Moses Mendelssohn Medal Acceptance Speech

We must relearn what Moses Mendelssohn came to understand over 150 years ago: the more one understands and accepts one’s opponent, the more one can accept him and be accepted by him.

It is a great and special honor for me to receive the Moses Mendelssohn medal today. Moses Mendelssohn stands for a Judaism-inspired universalism whose ideas I share.

During his lifetime, the integration of a minority in Germany, then the Jews, was already a heated topic of discussion in which Mendelssohn played a major role. One of his contributions to the issue of integration was his translation of parts of the bible into German, a collaboration with the poet Naphtali Wessely. He envisioned a more open, worldly Judaism as a prerequisite to Jewish emancipation, and this openness could only be accomplished through education and tolerance.

Mendelssohn’s involvement in the Haskala movement (the Jewish Enlightenment) led Jewish schools to complement studies of the Talmud and the Torah with subjects such as mathematics, world history, literature, and German.

For Mendelssohn, religion and reason were not contradictions of one another; he saw Judaism as an expression of universal reason, only one of many manifestations of the “religion of reason.” He advocated reforms in his own religion, which earned him the title of “the Jewish Luther,” and as a philosopher and literature critic, he wrote about the works of such diverse thinkers as Spinoza, Locke, Maimonides, Wolff, Homer, Aesop and Rousseau.

In the 18th century, Moses Mendelssohn was concerned about the general welfare of his people. The Jews still lived in the Diaspora and integration and tolerance were survival principles. Today in the 21st century, the Jewish people have their own state and are concerned about their security. Unfortunately, integration and tolerance are no longer on the agenda in Israel today, especially in reference to guaranteeing the security of its people. For 60 years, Israel has attempted to induce a deceptive feeling of security through military force, and for 60 years, every military victory has left Israel morally and politically weakened.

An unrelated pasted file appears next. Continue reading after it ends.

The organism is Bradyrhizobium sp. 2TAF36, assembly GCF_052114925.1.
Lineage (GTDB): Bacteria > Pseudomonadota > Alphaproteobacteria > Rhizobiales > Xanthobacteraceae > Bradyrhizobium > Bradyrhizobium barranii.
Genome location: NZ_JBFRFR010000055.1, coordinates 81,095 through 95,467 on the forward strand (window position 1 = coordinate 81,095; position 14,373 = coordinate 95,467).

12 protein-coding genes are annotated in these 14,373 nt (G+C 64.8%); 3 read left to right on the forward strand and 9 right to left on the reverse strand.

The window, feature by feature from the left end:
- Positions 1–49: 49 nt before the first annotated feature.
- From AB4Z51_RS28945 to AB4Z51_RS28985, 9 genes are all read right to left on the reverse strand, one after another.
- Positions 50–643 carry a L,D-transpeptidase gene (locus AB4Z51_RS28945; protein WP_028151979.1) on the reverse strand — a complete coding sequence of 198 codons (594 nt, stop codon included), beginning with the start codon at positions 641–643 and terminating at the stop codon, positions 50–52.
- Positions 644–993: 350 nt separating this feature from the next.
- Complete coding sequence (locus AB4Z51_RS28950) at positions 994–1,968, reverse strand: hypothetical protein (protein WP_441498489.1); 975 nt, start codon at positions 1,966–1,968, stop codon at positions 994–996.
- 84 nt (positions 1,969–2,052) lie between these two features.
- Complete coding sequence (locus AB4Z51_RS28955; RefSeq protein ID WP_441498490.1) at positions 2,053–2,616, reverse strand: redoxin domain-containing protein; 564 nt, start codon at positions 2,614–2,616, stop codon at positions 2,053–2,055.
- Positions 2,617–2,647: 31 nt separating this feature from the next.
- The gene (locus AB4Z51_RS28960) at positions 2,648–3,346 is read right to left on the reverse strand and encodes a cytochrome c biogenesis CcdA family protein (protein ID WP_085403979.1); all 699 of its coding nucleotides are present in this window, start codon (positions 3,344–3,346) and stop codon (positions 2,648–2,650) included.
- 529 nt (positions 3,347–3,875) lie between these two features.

The Middle Eastern conflict is not of a political nature. It is a human conflict between two peoples who are deeply convinced of their right to live on the same piece of land. It is of no use to ask who started this conflict and when. What is useful is to ask who will take the decisive step to end this conflict. In order to secure its own survival, not to mention a healthy future, Israel is obviously the one who must take this step, and the world must help Israel to do so.

I appeal to the powerful nations of the world to conceive of a plan, a kind of Marshall Plan to rebuild the Gaza strip and improve the quality of life of Palestinians in the West Bank. We must not forget that 55% of all Palestinians in the Gaza strip are under 16 years old, and 85% of the population in all Palestinian territories under 33 years old. For this reason education must be an important and organic part of this enterprise. And if I could allow myself one more wish, it would be that Germany would take the lead in this collective initiative not in spite of, but precisely because of its difficult history. In this case Germany must learn to take a different approach to its guilt; Germany’s most valuable contribution would be to help the Jewish people come to terms with the Palestinians. The only solution to the Middle Eastern conflict is mutual acceptance by both parties. This means the end of the Israeli occupation, the dismantling of illegal settlements on Palestinian land, and the end of all violence. It also means that the global community must help all parties within Israel and Palestine to achieve consensus. After that, a dialogue without preconditions must be opened.

We must relearn what Moses Mendelssohn came to understand over 150 years ago: the more one understands and accepts one’s opponent, the more one can accept him and be accepted by him.